At this place again.
Place: Neonatal ICU.
Time: 3 a.m.
Location: Bedside of a sick preterm female. She is intubated and on the ventilator. Antibiotics course through her veins. Blood transfusions, IV fluids and vasopressors support her in the fight of her life. Lab tests are checked and adjustments are made to meet her needs.
Her parents sit beside her isolette. They watch the monitor, silently begging the numbers to give them some sign, any sign, that she is responding. The doctors, practitioners, and nurses review the vital signs, urine output, lab results and X-rays to gauge her response to the medical interventions.
Lingering overhead is that feeling of … what if she doesn’t respond? What happens then? It’s a possibility that no one wants to entertain.
Poor prognosis and death is a difficult part of being a doctor. Though some specialties confront it more than others, it remains a part of the physician experience. Medical schools provide a few courses on the subject. Living it is a totally different experience. Advances in medical research have pushed the limits of viability so that babies born as early as 23 weeks are resuscitated. Term newborns with diagnoses that were once considered lethal now survive. The journey of surviving in the neonatal ICU is plagued with many near-death experiences for the newborn, the family and the caretakers.
How do we, as caretakers, take care of ourselves with the uncertainty of a day in the NICU?
How do we remain objective, positive and supportive of one another in the face of caring for a critically ill infant? How do we keep doing what we are doing with the expertise, precision, and skillset that only those in the NICU possess? How do we stay focused on the present moment, on this particular little girl and not think of the sons and daughters who did not respond to therapy and did not go home with their parents?
There are no easy answers to these questions. Some people advocate for compartmentalization and detachment. Although that may work for a while, there is the risk of becoming so detached from life that you miss the joy and beauty that life has to offer.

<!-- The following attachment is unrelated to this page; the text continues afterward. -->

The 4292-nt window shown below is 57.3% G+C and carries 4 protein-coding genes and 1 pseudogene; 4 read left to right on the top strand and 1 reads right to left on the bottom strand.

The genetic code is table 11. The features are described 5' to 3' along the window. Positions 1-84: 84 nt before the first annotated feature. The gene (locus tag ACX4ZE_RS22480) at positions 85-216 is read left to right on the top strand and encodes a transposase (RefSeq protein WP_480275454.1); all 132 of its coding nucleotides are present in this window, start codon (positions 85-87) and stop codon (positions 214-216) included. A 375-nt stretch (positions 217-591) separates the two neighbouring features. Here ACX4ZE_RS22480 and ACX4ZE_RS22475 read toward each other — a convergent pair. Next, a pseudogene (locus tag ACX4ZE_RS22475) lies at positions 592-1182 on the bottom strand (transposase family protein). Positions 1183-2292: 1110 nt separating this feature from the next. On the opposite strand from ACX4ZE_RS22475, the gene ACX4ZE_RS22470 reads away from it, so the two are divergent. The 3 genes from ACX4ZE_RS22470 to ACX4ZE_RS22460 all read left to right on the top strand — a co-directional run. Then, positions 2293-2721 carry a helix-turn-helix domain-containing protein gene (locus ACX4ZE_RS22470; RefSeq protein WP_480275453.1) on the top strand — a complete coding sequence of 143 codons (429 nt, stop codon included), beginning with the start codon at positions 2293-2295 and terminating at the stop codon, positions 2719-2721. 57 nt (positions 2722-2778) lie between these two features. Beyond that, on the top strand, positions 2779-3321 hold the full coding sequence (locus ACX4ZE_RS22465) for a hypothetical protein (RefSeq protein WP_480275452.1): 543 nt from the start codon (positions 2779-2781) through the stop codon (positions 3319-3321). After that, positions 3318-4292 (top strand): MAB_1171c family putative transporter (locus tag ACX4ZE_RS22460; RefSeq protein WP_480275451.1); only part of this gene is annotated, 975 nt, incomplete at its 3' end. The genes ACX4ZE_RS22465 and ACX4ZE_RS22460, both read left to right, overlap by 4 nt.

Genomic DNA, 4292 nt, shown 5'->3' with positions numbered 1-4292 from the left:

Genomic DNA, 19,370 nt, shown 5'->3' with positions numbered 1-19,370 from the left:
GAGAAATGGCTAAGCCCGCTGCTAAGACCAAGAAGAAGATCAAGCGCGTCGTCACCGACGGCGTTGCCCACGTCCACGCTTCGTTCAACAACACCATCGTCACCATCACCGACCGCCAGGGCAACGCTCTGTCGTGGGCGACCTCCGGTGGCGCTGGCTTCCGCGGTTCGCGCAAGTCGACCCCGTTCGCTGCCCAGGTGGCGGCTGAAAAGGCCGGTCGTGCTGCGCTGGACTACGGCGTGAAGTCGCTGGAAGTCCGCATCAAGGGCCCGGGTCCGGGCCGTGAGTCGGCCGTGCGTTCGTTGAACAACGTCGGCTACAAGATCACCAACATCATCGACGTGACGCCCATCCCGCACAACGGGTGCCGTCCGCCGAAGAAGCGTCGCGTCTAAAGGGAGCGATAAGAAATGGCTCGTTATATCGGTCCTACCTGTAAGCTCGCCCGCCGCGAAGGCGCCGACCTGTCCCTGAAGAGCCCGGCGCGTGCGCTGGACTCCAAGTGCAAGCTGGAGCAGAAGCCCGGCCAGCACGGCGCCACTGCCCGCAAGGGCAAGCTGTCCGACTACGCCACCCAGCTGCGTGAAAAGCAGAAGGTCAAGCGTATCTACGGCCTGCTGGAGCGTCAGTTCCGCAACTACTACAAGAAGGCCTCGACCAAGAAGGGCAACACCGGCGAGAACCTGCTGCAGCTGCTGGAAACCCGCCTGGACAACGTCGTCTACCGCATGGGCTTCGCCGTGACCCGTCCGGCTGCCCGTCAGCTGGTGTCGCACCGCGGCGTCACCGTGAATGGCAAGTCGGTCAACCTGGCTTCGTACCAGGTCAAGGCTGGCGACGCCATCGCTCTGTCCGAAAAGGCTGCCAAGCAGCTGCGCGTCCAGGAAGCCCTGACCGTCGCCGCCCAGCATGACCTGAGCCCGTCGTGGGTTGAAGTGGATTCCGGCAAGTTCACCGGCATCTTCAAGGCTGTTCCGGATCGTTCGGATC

This question is one of the greatest challenges of my medical career. If the oath I took was to do no harm, then how do I reconcile the pain and suffering that parents in the NICU endure when they receive that call to come to the hospital because their son or daughter is not doing well? What do I say after they have been updated, been told that everything medically possible is being done and that we have to wait to see how she responds to the interventions?
In my search for answers, I found the world of coaching. A world that expanded my definition of a doctor to include healer. I came to a new understanding that after my role of doctor has been satisfied, I can come out from behind the stethoscope and allow the person in me to connect to the person in them. I can be a person who understands that a mother and father mourn the loss of their dreams from the very moment they leave their son or daughter in the NICU to get the care he or she needs until strong enough to go home. I can be a person who shows compassion when they question everything that the medical team is doing, realizing that their trust waivers when progress is slow. And I tap into being a person who empathizes with their pain when I share all the possible outcomes including the one that will crush their hopes and dreams.
It is standing in my authentic self that I make peace with the difficult times, the challenging times and the times that I am not prepared to face. It is understanding that a doctor goes far beyond what I learned in medical school or on clinical rotations. It reaches into the scope of healer where I connect to patients and their families through humanity, compassion, and love.
Will you allow your authentic self to shine because that is exactly who your patients need?
Stephanie Wellington is a physician and can be reached at Nurturing MDs.
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